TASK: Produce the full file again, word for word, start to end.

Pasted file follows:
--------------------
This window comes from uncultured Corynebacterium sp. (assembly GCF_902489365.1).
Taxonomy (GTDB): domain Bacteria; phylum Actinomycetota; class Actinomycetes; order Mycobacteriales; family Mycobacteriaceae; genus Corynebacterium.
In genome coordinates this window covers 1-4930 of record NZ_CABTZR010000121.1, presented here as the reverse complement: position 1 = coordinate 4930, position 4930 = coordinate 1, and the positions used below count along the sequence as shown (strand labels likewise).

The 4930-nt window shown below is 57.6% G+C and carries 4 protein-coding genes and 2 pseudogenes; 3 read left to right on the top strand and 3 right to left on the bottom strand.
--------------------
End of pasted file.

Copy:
This window comes from uncultured Corynebacterium sp. (assembly GCF_902489365.1).
Taxonomy (GTDB): domain Bacteria; phylum Actinomycetota; class Actinomycetes; order Mycobacteriales; family Mycobacteriaceae; genus Corynebacterium.
In genome coordinates this window covers 1-4930 of record NZ_CABTZR010000121.1, presented here as the reverse complement: position 1 = coordinate 4930, position 4930 = coordinate 1, and the positions used below count along the sequence as shown (strand labels likewise).

The 4930-nt window shown below is 57.6% G+C and carries 4 protein-coding genes and 2 pseudogenes; 3 read left to right on the top strand and 3 right to left on the bottom strand.